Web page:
Juvenile Osteochondritis Dissecans (JOCD) is a disorder which occurs in young people whose growth plates haven’t closed yet. A joint is where two bones come together. Normal hard bone is covered with a softer form of bone called cartilage at the joint surface. With JOCD, there is a loosening of a piece of bone and the cartilage that covers it. Sometimes these pieces can come loose and float around inside the joint. This condition can occur at many different joints including the knee, elbow, and ankle. JOCD usually occurs in active children and young adolescents. Most children with JOCD do very well in the long-term. However, JOCD can lead to early arthritis.
How Does JOCD Occur?
No one knows exactly why JOCD occurs. We know that is more likely to occur in young people who are very active. The condition is likely due, in part, to multiple minor injuries or trauma to the affected area.
What Are the Signs and Symptoms of JOCD?
Your child may complain of pain that gets worse with activity and improves with rest. He or she may also complain that the joint “locks” or “gets stuck” from time to time. Sometimes the affected joint can become swollen. Your child may be unable to bend or straighten his/her knee fully.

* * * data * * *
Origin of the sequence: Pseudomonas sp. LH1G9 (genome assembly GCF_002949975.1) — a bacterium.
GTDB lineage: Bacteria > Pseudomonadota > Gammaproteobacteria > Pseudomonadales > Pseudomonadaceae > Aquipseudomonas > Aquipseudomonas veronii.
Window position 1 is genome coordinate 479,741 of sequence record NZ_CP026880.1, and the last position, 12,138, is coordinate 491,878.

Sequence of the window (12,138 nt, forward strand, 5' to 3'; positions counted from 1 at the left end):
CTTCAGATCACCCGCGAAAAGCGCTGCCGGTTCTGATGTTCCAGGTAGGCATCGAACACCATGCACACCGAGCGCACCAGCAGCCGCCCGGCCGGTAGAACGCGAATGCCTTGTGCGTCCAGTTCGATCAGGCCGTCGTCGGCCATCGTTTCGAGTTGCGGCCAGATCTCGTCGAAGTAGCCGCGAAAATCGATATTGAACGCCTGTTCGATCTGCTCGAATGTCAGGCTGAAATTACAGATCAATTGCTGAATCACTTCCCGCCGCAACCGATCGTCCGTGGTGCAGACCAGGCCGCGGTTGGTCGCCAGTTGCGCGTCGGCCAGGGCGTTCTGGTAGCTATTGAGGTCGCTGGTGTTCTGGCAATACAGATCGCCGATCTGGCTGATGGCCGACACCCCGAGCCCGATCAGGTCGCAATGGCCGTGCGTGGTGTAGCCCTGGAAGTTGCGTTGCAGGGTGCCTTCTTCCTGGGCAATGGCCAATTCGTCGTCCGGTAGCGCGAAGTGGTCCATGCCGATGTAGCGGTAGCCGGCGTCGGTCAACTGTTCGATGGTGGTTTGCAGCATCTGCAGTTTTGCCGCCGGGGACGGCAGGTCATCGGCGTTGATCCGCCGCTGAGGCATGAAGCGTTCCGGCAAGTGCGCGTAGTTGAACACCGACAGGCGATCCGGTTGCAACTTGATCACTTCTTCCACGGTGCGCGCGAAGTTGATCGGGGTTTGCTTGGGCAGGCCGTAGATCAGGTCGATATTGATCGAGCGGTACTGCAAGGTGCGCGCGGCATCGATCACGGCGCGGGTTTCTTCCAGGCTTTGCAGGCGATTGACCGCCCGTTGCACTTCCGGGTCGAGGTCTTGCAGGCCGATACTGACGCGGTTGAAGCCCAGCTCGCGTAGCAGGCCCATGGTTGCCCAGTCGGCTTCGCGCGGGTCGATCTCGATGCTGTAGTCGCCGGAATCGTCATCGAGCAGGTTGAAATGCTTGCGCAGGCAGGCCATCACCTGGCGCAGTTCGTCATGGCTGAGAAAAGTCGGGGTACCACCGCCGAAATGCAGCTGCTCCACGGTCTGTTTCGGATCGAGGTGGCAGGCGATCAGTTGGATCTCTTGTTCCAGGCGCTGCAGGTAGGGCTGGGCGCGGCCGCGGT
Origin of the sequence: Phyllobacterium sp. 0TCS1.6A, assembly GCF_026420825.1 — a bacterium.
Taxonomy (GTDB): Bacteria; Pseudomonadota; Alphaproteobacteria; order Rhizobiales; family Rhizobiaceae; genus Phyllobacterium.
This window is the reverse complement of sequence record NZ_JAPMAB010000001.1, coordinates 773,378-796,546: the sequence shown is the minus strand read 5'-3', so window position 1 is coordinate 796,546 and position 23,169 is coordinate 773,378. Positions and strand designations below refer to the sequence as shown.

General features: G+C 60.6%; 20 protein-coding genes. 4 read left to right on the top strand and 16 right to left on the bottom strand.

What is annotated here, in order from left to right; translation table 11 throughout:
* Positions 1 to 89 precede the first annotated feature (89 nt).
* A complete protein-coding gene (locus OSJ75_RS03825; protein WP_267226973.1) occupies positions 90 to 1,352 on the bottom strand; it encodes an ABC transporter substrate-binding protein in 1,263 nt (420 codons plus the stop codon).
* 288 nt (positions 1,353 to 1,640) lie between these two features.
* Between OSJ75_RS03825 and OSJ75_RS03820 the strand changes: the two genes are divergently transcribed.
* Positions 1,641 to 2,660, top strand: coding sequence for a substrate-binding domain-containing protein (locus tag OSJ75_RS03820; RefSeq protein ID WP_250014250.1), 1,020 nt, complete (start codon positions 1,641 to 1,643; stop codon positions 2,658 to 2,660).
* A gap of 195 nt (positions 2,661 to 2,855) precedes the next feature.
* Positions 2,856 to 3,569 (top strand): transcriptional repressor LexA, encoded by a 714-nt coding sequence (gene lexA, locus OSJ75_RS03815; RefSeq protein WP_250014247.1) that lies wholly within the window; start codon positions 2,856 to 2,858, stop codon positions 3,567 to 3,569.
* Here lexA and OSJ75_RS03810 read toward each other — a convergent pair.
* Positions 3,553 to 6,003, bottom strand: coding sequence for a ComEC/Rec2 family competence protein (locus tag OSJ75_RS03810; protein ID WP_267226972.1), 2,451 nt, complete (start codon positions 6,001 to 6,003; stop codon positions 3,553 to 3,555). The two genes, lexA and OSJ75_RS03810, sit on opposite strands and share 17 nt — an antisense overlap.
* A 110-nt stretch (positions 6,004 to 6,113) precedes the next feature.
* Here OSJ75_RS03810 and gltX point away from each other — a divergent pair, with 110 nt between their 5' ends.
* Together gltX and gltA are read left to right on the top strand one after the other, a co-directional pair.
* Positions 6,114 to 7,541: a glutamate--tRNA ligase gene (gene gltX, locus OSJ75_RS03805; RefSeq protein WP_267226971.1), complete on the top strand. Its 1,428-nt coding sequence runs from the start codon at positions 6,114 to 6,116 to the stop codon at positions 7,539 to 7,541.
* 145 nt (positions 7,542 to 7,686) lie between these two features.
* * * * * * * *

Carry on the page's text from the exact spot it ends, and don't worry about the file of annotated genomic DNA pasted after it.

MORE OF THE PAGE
How Is JOCD Diagnosed?
Your doctor will carefully examine the affected joint. X-rays may show small pieces of bone which have separated. An MRI (magnetic resonance imaging test) may also be necessary for further evaluation.
How Is JOCD Treated?
Treatment depends on many factors. Most children with JOCD are treated conservatively at first, with a long period of rest from physical activities. Your physician will often recommend bracing or casting during this rest period. The length of time away from activities depends on your child’s symptoms and how the follow-up x-rays look. If there is a large part of the joint affected, if pieces of bone and cartilage have come loose, or the problem is not getting better with rest, your physician may recommend surgery.
When Can My Child Return to His or Her Activities After JOCD?
Unfortunately, JOCD often requires a long period of rest from sports to allow for healing. The time until return-to-sports is different for each child. Your physician will provide you with guidelines about a gradual return to activities after treatment.
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